Sunday, February 15, 2015

Nice Weekend

It was a thoroughly nice weekend here.  Weather was on the cool side, but drop-dead gorgeous.  Clear blue skies, breezy, (too breezy for a small boat) high for the day in mid-60s yesterday and almost 70 today.  It was about 40 when I got up yesterday, and that's the coolest morning of the year so far.  We ordinarily have a few days every winter in the low-30s if not upper 20s.  Not this year. 

Yesterday was the Orlando Hamcation, which we go to every year.  Didn't get much, but I ran into a guy selling a Canon 35 film camera with a lens I'm interested in, and Speedlite flash.  I got the outfit for $25; the "nifty fifty" (50mm f1.8) lenses are going on eBay for $80-ish.  I don't know if the camera is any good, since it needs a special lithium battery, but the Speedlite didn't power up.  I don't have much interest in going down that film road again so I don't know if I'll even get a battery to try it.  Aside from that, a few little odds and ends; LR44 batteries, some heat shrink tubing.  In other words, not much.    

Today, I got to spend the day in the shop.  I built the new butt/handle for the replacement fishing rod, taking the chance to use the new lathe to make it a bit easier on myself.   That linked article has a picture of the rod butt and while it's hard to see it in that pic, the handle is three pieces of EVA foam with the reel seat in the middle.  The rod is tapering over its entire length, but the bottom end is about 1/2" in diameter, while the top of the handle is around 0.475.  The EVA comes with a 1/4" bore in it, and pushing a half inch rod blank through that hole is neither easy, pleasant, or a good thing to do.  Most guys enlarge the hole with a round wood rasp (file); I enlarge the holes on the lathe with appropriate undersized drill bits.  The reel seat is mounted on top of a plastic foam that's very delicate, and ends up getting a nearly half inch hole down it's length until what's left is a tube about 4" long and maybe 1/16" thick.  While the EVA will stretch a bit, this stuff snaps if you look at it funny.  I broke the one on the original rod badly and made the effort to make sure this one survived the machining, which it did.  By now, the epoxy is set and it's a permanent bond.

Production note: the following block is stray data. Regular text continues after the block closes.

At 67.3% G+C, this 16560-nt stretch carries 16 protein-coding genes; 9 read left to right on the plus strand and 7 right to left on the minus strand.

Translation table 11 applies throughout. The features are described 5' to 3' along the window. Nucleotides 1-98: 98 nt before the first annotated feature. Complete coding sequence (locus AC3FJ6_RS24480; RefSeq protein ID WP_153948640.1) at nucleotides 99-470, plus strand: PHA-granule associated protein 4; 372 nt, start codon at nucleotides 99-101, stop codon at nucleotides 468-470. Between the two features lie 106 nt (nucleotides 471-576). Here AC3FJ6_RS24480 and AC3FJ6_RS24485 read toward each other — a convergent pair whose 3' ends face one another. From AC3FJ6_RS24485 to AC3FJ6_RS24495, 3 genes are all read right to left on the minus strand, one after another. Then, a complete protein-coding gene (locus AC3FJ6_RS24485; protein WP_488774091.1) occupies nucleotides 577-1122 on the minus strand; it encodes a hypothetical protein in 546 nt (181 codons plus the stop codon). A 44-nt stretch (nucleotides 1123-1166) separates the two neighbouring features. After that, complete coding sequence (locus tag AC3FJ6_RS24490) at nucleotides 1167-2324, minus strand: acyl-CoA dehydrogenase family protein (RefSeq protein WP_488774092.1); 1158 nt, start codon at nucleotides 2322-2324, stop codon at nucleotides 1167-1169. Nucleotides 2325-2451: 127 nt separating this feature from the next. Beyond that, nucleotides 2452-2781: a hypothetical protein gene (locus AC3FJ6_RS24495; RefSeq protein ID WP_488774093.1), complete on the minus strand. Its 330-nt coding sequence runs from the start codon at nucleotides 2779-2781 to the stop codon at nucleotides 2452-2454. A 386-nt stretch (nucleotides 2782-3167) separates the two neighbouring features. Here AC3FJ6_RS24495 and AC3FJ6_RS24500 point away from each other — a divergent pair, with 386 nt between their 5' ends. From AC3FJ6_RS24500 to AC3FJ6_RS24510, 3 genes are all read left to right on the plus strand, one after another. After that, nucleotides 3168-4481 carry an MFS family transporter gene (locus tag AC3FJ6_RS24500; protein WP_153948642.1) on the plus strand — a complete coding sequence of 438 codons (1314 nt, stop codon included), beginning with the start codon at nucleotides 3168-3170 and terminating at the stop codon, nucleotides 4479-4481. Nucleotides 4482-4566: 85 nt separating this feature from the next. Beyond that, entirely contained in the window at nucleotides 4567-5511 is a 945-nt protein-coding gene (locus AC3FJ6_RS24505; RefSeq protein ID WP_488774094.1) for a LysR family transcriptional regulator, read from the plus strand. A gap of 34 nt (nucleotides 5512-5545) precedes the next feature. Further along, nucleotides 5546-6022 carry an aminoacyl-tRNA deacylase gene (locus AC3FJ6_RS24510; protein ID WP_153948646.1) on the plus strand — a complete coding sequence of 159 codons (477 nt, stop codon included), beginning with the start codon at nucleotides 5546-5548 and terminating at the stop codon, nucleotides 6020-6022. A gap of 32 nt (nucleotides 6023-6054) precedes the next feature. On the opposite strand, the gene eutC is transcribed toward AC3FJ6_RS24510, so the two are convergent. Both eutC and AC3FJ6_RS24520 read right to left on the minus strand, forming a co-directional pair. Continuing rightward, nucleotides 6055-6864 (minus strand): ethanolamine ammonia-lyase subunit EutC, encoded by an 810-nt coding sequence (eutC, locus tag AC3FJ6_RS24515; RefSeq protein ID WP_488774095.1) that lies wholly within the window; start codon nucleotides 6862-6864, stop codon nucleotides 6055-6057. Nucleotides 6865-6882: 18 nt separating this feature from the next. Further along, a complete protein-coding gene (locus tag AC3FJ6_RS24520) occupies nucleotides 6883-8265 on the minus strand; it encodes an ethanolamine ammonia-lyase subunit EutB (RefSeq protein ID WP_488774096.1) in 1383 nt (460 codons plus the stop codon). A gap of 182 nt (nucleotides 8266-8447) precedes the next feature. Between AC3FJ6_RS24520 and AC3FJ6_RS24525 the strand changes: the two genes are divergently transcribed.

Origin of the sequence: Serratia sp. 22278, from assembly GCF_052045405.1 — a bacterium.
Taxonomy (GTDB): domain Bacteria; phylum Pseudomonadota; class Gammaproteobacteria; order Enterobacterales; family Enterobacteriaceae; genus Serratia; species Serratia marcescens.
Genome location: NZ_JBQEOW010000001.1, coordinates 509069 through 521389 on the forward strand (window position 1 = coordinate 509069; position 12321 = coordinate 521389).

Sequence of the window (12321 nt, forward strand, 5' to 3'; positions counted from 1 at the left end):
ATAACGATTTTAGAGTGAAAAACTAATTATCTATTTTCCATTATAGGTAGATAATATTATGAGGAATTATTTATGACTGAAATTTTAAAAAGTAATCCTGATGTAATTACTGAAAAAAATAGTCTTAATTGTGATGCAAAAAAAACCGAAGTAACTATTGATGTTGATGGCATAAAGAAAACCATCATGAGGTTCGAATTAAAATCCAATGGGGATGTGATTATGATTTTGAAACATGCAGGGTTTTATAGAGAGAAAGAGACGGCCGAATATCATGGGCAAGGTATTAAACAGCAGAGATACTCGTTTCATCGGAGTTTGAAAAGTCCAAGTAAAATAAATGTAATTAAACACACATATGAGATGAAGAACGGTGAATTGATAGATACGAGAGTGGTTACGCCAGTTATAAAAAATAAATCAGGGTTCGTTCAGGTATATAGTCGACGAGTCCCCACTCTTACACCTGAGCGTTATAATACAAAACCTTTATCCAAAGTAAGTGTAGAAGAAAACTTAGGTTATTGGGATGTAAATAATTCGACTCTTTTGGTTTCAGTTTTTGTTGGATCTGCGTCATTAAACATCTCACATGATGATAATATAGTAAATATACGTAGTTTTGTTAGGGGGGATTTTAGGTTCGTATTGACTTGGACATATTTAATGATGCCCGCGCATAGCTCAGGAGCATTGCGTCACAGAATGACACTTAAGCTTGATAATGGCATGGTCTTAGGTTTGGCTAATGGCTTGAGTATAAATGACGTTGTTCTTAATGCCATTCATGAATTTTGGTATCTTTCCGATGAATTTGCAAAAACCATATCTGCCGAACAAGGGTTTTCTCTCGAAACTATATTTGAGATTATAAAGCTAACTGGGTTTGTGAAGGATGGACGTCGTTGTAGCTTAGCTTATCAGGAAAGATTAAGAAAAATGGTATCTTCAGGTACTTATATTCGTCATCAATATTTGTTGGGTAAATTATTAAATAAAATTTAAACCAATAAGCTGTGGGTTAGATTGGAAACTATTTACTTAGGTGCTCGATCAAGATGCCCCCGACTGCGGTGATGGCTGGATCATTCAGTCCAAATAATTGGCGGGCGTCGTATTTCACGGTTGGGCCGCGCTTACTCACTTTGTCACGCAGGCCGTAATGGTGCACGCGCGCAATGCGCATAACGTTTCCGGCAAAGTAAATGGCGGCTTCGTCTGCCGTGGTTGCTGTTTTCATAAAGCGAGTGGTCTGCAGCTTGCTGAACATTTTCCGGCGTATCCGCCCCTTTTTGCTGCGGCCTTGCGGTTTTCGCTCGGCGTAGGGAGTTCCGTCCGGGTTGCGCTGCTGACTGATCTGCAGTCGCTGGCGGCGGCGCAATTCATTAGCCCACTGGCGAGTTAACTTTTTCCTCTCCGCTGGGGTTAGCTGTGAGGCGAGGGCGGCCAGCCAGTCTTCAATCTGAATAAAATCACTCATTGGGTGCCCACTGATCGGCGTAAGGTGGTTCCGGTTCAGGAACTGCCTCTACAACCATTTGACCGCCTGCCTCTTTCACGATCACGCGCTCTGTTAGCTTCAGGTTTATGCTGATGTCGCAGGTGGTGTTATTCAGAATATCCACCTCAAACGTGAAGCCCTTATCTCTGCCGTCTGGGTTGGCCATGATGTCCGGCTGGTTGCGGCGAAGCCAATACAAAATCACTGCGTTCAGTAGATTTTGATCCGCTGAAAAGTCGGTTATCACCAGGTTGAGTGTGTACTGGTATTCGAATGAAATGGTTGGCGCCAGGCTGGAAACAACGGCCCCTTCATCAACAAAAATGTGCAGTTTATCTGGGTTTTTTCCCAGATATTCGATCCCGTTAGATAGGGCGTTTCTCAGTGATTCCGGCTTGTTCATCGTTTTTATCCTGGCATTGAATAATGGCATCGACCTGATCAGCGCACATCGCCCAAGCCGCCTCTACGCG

Finally, I got to stain the guitar body.  I got Honey Amber and Red TransTint dyes from Luthier's Mercantile, and while you can use those as alcohol based or water based, I went with water.  I'm not sure I'm done with it  The red came out looking too orange-y, (and to make matters worse, the colors in this picture match pretty poorly). 
The flame maple on this kit is pretty good.  My thought was that if the kit was good as a guitar body and the wood was pretty, I can always put a different set of pickups in it.  The back and neck of this kit are mahogany, so I'm going to stain it a reddish brown.  You can see the blue painters tape I masked around the sides with in this picture. 

Any day I get to spend in the shop making things is a good day. 


  1. Anything you put over the top of that stain is likely to change the perceived color at least a wee bit.

    Lots of dark red 335s out there, I like the color.

    Can't tell a whole lot from that photo, but the bindings look good,.

    What pups are you dropping in there?

    I happen to have a spare set of SD Vintage Blues, which I didn't use in the last rebuild, went for the four-conductors instead.

    All yours if you want 'em.

  2. Bill - I was planning on just building the kit for now, but thanks. I'll try to remember that. It came with someone's generic pups. (It may say somewhere, but I don't recall seeing it). I figure if the body is reasonably good, I can add Grover tuners or better pickups or anything, really.

    As for the color, I sanded it and re-stained it last night and it doesn't look as nice.

    Plan B (or C or whatever is last) is spray paint.